Pension plans across America are in trouble, and the pain is only just beginning. The problem is simple: too many promises have been made to too many people, and the money is running out. Europe got to this point ahead of us, so we can to some extent see the options laid out for us. The short lesson is that it’s better to be Germany than most of the others. To some extent Germany’s (comparatively) strong economic situation stems from its success in tackling the pension problem head-on. Reforms are hard, but lying about the situation ultimately benefits no one. People need to accept that as life expectancies increase, working lives will also need to be extended. It isn’t realistic to expect that everyone can have twenty or thirty years of comfortable retirement at the end of their lives.
There is a glass-half-full way to see this. More life, more work and more health should be a good thing! Why should we be bemoaning the opportunity to do more things before we die? Now, it’s true that people tend to get tired of their jobs after two or three decades, which is presumably one reason why they fight so hard to keep the retirement age low. The call of shuffleboard may be less powerful than the desire simply to move on to something new. Perhaps what we need, then, is a second-career society, in which it is common for people to move on to a new career at some point in their fifties or early sixties.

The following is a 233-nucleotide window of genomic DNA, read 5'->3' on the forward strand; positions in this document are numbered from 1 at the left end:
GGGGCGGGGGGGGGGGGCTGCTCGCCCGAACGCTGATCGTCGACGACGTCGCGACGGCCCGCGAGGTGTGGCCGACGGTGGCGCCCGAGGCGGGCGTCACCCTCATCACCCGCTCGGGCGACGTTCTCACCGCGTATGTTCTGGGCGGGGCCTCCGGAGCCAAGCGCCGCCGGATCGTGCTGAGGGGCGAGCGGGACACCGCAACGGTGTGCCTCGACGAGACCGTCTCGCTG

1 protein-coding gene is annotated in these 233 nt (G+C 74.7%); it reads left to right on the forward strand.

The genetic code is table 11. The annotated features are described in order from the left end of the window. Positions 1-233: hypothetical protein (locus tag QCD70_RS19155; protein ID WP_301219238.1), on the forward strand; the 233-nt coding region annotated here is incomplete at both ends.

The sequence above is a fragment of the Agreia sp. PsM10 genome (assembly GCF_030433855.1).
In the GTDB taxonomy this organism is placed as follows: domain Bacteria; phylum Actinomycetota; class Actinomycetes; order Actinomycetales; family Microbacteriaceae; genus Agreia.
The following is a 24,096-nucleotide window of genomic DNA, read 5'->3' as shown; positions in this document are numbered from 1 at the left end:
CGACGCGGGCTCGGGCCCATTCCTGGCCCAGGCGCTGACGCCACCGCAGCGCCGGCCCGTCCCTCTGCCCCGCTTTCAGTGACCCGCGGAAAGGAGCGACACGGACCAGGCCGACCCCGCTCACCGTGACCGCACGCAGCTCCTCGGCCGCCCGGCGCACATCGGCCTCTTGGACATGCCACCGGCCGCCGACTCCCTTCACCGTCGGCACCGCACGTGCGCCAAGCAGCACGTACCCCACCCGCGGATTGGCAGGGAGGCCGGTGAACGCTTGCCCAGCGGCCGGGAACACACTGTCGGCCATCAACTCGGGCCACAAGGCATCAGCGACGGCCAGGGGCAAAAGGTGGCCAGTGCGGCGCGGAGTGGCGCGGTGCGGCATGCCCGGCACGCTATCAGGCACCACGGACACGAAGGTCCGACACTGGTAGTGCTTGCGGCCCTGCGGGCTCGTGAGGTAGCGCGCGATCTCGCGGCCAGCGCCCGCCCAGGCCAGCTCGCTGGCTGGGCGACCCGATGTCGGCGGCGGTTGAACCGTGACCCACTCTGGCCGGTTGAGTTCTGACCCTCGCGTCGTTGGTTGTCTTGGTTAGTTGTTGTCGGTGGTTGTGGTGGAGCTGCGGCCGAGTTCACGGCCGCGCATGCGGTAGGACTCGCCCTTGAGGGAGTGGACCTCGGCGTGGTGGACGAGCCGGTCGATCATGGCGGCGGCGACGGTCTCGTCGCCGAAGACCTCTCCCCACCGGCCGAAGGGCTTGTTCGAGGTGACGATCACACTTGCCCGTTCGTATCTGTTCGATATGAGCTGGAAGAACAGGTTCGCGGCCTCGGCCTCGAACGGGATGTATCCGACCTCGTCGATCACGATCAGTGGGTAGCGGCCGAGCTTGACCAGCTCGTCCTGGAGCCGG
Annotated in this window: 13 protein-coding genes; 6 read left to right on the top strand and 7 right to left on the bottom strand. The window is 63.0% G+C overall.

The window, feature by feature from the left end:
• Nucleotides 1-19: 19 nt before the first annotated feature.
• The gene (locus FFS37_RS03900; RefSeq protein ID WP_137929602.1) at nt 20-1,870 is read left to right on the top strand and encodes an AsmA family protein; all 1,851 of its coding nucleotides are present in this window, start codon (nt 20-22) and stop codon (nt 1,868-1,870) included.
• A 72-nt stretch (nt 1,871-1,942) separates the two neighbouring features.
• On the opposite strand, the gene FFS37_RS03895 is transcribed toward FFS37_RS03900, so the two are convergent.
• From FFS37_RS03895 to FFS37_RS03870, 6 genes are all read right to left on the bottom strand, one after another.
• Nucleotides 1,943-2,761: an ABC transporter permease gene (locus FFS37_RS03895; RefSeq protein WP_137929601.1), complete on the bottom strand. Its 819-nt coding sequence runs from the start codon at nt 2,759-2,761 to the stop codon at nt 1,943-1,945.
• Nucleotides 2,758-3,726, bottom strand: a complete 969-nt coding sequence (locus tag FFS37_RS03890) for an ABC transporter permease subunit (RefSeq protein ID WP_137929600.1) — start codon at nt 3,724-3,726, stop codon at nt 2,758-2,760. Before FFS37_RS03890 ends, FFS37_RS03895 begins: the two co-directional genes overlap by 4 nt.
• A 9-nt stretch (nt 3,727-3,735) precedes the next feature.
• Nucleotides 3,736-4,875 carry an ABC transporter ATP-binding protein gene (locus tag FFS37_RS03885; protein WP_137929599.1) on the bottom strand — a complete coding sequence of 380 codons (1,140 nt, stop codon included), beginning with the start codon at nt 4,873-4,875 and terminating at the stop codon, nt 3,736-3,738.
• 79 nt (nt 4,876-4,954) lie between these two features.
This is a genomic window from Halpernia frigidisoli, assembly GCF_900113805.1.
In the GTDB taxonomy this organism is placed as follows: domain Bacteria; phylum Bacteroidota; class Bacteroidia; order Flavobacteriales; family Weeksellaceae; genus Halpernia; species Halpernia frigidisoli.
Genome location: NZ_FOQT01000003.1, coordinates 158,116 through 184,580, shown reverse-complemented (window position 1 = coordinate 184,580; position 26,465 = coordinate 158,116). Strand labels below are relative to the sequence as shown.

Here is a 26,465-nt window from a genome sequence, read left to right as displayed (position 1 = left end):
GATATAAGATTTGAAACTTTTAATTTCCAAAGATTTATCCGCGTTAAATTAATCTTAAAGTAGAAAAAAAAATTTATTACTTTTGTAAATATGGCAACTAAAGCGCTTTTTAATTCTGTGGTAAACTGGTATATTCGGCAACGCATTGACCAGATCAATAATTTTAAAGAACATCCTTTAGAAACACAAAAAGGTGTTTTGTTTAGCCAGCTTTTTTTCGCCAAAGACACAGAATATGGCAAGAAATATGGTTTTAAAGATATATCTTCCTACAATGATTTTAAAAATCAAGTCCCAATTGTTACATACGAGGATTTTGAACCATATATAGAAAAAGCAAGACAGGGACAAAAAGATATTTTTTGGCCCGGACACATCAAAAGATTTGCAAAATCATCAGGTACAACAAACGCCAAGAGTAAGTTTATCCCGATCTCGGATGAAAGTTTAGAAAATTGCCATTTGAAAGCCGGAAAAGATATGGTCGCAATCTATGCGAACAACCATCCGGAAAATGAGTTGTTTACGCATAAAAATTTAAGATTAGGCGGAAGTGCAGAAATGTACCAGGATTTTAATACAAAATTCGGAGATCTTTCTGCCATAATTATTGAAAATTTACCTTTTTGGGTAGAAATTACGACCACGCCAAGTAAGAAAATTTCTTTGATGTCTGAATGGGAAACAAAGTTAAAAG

There would be some obstacles, of course. New careers will mean retraining and lost experience. There will also be some awkward etiquette issues to resolve, since most jobs tend to move employees from more junior status towards greater seniority (and along with that, greater salary and benefits). People won’t want to start at the very bottom of the ladder when they start their second careers, although, I do have to note that it actually makes sense for older people to accept a cut in salary in exchange for pleasanter, less onerous duties. People need money the most when their children are growing up, so it isn’t really optimal for us to achieve our greatest earning power at 60.
In any event, I think all these problems are soluble. A 2-career working life is already common in some parts of society (e.g. the military) and I think expanding the practice could be enormously beneficial. It would help people to see longer working lives as an opportunity instead of a curse. It would make workplaces diverse in a way that’s actually useful, as people bring skills and expertise from their previous jobs. And, it could be part of a larger movement towards a different kind of workplace, in which less energy is invested in piling up useless educational credentials, and more in showing what you can do.